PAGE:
|Scott #41 (Colnect.com)|
The above stamp, Scott 41, first issued May 14, 1889, face value 4 kopecks, is typical of these issues. Note the background pattern of intersecting lines, which was an anti-forgery device known as "burelage."
|Tsar Alexander II. Scott 89 (first issued Jan. 2, 1913)|
Tsar Alexander II was a reform-minded ruler who is best known for his role in freeing the serfs. Another reform of his was setting up semi-democratic local governments called "zemstvos" (Ru: земство) , from the Russian word zemlya meaning "land, territory."
The imperial post typically ran only to the larger towns in any particular region, leaving the rural areas unserved. For this reason, the zemstvos were authorized to set up their own local postal systems, and even issue their own stamps, provided those stamps did not appear to be copies of stamps issued by the imperial post.
In the United States collectors often fall into a habit called "collecting to the catalog." This means they seek stamps listed in Scotts the premier North American stamp catalog. Stamps that aren't listed aren't collected. Except for the United States, Scott does not list local stamps, including zemstvo issues.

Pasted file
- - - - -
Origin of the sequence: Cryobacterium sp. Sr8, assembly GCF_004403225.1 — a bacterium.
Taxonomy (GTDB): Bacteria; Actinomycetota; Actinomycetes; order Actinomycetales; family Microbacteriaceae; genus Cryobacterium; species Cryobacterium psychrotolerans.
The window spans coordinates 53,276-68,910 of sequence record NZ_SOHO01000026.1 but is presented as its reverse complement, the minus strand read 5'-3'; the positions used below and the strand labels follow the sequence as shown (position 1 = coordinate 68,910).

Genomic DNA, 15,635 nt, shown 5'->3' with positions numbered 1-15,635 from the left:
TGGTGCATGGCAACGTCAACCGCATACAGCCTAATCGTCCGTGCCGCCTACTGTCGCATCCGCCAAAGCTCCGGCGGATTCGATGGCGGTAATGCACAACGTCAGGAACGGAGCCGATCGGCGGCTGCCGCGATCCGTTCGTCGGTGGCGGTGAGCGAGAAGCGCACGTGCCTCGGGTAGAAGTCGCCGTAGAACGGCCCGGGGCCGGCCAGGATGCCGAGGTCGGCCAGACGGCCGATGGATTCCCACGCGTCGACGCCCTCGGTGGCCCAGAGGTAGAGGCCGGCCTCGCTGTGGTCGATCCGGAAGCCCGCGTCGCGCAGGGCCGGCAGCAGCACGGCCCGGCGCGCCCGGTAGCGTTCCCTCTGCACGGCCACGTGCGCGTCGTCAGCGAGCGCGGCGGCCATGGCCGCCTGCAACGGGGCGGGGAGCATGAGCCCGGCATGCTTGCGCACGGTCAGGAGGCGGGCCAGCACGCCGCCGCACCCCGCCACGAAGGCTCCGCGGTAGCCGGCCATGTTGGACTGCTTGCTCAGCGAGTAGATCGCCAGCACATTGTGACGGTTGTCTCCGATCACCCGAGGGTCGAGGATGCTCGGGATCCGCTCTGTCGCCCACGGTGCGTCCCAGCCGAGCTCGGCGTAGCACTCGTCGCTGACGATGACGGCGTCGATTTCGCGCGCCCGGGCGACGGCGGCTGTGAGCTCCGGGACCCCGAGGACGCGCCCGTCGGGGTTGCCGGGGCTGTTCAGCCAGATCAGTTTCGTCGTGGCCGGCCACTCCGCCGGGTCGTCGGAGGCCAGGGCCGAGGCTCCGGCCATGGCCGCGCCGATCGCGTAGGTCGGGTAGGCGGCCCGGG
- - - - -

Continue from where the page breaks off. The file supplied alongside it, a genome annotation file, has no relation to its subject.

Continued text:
Not listing local issues is simply an editorial decision. Local stamps were often fully authorized by government authorities and valid for postage and actually used on mail. There over 3,000 zemstvo issues, so one can see the justification for the Scott decision to omit them.
A few of the zemstvo issues are shown below. You can see what collectors might be missing by "collecting to the catalog." With only a little study it is easy to read the few Russian words on the stamps.
|Tikhvin, 1886 (from Ebay).|
|Vetluga (from Ebay)|
|Yelets (from Ebay)|
|Wendon, 1880 issue (from Ebay).|
The Bolsheviks abolished the zemstvos and their postal systems after they assumed power in 1917, but a 2015 Russian stamp commemorating the zemstvo posts is a testament to how far the present Russian government has rejected (up to certain limits) the policies of the former Communist regime.